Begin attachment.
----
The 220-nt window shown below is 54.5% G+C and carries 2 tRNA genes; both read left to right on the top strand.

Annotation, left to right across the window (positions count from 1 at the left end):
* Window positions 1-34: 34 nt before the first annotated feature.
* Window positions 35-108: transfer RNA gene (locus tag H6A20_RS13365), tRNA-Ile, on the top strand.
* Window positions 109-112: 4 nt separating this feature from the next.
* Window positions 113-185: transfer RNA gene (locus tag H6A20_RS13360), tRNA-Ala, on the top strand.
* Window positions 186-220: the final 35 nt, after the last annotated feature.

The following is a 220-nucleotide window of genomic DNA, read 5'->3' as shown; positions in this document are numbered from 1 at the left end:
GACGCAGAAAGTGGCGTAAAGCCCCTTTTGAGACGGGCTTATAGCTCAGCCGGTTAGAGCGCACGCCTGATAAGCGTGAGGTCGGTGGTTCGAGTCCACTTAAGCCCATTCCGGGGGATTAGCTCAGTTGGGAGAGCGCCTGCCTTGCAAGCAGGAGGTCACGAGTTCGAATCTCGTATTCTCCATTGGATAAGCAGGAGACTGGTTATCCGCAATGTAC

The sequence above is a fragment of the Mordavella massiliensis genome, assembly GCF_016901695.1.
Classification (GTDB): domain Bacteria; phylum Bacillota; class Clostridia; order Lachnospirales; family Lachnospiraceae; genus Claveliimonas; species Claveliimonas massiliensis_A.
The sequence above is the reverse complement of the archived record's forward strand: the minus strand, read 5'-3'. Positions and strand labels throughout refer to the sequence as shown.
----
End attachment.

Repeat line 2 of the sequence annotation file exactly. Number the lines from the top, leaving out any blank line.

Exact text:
Annotation, left to right across the window (positions count from 1 at the left end):